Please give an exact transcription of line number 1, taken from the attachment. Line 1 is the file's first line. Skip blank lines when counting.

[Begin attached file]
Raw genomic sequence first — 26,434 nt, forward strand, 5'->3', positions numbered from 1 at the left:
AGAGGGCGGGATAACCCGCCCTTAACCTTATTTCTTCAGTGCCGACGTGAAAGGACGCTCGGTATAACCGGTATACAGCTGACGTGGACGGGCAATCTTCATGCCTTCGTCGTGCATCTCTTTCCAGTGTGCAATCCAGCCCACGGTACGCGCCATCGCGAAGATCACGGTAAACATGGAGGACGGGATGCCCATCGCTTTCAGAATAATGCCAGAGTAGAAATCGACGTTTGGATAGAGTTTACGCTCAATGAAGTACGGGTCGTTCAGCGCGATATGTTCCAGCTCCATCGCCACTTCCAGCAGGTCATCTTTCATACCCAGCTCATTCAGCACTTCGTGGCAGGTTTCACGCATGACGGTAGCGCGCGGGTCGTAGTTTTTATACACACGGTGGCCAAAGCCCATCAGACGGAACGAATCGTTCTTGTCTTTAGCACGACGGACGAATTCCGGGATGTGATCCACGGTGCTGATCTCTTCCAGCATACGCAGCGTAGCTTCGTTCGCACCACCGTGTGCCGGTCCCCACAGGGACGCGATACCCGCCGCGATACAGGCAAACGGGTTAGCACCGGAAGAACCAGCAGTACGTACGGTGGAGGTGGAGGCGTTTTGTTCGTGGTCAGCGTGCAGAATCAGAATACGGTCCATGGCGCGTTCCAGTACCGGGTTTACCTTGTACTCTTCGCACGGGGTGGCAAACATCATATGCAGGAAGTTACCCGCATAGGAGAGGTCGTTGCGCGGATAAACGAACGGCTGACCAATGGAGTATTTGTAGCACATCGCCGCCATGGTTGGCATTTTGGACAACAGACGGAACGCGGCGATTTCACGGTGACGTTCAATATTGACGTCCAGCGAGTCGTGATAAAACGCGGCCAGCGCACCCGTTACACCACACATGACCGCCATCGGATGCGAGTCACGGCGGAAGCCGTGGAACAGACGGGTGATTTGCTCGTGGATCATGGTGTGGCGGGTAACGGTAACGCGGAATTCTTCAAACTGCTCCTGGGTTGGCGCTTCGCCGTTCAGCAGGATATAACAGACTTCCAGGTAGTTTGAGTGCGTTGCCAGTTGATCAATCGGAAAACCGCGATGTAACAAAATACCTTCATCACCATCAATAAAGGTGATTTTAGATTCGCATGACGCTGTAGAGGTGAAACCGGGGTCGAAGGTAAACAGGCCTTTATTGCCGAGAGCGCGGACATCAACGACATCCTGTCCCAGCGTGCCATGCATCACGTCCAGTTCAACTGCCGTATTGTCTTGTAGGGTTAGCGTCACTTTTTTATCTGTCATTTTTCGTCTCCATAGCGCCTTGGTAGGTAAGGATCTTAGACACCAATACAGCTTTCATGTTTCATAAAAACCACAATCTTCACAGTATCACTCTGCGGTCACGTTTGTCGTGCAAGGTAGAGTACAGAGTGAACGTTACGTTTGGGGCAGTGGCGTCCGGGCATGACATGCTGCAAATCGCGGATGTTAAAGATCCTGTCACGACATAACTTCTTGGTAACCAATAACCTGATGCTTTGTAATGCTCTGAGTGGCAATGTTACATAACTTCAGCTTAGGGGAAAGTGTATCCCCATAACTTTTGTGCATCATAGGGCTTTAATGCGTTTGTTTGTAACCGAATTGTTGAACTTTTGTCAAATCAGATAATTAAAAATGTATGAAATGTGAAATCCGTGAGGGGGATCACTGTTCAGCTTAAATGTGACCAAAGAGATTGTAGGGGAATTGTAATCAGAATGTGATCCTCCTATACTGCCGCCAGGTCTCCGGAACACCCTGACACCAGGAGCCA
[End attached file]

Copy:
Raw genomic sequence first — 26,434 nt, forward strand, 5'->3', positions numbered from 1 at the left: